This says nothing about Jesus and a great deal about you.

That is a loaded accusation if I ever heard one.

Jesus told us there would be false prophets and teachers among us. Your story doesn’t invalidate Christ’s message because He predicted that people would do exactly what you have done. I just didn’t expect it would ever be you.

Now the writer is calling his friend a false prophet and expressing surprise and shock. Harris has made some adjustments in his thinking and he’s probably not through making adjustments. Yes, there is also pain and disappointment in the statement, “I just didn’t expect it would ever be you.” The writer had high expectations. But maybe this was part of the problem to begin with. Lofty ideals that were a bit unrealistic.

I do commend you for the intellectual integrity for recognizing that your secondary views (embracing the LGBT agenda, etc.) are utterly inconsistent with Christianity—as is your view that it is ok to walk away from your marriage for the reasons you have stated. Both of these proved that you had renounced Christianity before you said so publicly.

A lot of people are really struggling with how to respond to the LGBT lifestyle. We cannot condemn them for not wanting to condemn others or finding the biblical view difficult to embrace. Sometimes we have to agree to disagree on points. I think this writer felt compelled to carry out a mandate of correction.

As to Harris walking away from his marriage. That is one of the most painful and conflicting experiences a person will ever go through. Again, ask the question, “What happened?” This is much more helpful.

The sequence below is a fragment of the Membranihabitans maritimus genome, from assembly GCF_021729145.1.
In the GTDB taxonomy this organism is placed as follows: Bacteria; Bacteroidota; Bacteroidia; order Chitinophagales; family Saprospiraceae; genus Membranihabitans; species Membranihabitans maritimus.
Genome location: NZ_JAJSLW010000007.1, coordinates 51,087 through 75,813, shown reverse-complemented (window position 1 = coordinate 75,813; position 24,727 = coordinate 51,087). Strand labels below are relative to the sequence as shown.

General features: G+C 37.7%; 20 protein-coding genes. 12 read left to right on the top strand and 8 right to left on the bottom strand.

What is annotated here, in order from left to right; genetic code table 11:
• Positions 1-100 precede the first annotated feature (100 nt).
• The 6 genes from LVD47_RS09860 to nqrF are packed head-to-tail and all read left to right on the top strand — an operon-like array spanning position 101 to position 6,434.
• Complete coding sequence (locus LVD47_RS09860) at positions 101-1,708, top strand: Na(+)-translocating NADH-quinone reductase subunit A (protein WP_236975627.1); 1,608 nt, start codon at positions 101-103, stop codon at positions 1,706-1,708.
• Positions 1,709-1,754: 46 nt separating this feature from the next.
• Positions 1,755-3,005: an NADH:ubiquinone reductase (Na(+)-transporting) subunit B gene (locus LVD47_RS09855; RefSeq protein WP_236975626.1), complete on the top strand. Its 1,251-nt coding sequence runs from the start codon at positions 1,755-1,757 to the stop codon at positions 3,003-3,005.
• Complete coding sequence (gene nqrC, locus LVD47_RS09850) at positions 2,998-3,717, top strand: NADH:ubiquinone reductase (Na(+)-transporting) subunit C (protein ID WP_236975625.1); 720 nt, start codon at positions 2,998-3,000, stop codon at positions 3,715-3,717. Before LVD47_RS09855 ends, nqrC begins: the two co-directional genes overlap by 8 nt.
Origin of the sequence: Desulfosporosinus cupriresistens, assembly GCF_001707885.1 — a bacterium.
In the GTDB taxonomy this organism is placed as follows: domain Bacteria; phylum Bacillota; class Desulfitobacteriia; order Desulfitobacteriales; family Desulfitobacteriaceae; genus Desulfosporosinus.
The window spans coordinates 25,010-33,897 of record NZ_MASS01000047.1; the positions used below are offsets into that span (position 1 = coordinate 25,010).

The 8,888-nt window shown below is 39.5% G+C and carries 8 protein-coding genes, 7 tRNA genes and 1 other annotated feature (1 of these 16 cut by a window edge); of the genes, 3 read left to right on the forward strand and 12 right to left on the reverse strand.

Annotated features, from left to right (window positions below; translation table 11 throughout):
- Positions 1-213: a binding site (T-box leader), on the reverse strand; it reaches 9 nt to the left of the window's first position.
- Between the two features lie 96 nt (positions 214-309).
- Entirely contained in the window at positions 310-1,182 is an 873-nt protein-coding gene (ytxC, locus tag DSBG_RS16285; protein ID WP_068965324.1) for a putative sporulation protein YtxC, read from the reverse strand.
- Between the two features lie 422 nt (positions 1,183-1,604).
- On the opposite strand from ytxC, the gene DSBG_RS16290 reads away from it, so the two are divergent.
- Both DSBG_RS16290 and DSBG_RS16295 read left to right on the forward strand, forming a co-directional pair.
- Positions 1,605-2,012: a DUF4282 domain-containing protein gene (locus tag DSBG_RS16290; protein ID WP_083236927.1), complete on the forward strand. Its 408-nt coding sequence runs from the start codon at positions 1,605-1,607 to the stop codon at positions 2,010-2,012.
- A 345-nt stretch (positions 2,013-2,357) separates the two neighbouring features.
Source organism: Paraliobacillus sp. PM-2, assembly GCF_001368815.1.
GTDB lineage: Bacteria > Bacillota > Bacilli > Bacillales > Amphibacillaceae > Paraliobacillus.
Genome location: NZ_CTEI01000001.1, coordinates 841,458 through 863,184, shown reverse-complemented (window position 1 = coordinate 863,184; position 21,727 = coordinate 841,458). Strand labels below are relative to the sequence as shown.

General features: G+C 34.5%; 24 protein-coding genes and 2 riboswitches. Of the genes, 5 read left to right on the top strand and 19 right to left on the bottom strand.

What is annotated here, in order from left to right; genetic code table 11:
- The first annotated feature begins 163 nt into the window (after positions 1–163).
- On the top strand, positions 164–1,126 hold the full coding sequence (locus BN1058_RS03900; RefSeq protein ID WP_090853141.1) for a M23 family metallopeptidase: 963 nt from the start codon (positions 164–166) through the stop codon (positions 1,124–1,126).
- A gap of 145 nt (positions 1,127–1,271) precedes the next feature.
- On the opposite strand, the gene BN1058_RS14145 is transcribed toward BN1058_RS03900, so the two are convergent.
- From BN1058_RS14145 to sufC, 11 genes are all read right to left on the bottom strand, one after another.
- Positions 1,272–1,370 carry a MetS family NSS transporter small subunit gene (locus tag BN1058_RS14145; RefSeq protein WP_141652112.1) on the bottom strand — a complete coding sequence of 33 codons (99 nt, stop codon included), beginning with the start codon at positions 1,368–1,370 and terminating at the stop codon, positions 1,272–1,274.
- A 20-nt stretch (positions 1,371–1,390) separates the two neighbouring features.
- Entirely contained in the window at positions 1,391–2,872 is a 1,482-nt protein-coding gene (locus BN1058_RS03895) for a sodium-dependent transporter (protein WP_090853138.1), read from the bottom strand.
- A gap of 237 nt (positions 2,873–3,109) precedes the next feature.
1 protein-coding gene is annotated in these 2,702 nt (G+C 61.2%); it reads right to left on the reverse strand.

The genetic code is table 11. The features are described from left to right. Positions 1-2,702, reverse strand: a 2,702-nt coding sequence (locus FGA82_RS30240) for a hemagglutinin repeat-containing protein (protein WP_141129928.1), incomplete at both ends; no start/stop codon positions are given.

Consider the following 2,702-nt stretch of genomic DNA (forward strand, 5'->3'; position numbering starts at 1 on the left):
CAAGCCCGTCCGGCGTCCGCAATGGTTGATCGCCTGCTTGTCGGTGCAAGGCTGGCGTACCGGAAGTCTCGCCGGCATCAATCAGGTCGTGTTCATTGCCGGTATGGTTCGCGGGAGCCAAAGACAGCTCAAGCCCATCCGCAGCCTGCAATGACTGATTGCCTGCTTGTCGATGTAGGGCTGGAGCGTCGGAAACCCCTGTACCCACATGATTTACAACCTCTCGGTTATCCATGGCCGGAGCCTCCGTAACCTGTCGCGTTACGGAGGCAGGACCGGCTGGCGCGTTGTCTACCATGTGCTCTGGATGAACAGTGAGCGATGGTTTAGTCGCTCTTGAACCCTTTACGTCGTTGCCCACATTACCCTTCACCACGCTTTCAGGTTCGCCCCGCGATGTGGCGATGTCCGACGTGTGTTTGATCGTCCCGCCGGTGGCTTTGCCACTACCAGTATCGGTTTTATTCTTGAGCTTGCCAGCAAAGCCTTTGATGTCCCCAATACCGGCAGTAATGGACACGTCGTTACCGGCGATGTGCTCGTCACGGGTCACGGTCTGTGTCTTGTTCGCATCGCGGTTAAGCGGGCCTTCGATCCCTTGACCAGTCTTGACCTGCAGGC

My heart aches for you in so many ways. It seems that you thought that Christianity was a series of formulas. Formulas for marriage. Formulas for systematic theology. Fear of choosing the wrong formula. Fear of failing to live up to your formula.

Of course his heart aches. But I think Harris will feel shattered when he reads this because someone he deeply trusted is not willing to sit with him and listen to his thought process and feelings.

So, if Harris really did think Christianity was a system of formulas, (maybe the writer knows something) then it may indeed be a very good thing that he is de-constructing his “formula” and trying to find out what it is he actually believes. People need space and time to do this. We as Christians can offer this to them and say, “Take your time. Seek God. He will show you.”

If his was a fear-based “faith” maybe by making some changes he can go deeper and find the true basis of faith, that goes beyond fear.

Having said that, it is not wrong to fear God, or to fear doing wrong. But there is so much more context we have to include. It sounds to me like the writer may be living according to formulas and fears. The two men did come from similar backgrounds.

You know that I believe in the general approach to courtship that made you famous and pretty rich. You included the story of my oldest daughter and her husband in your second book.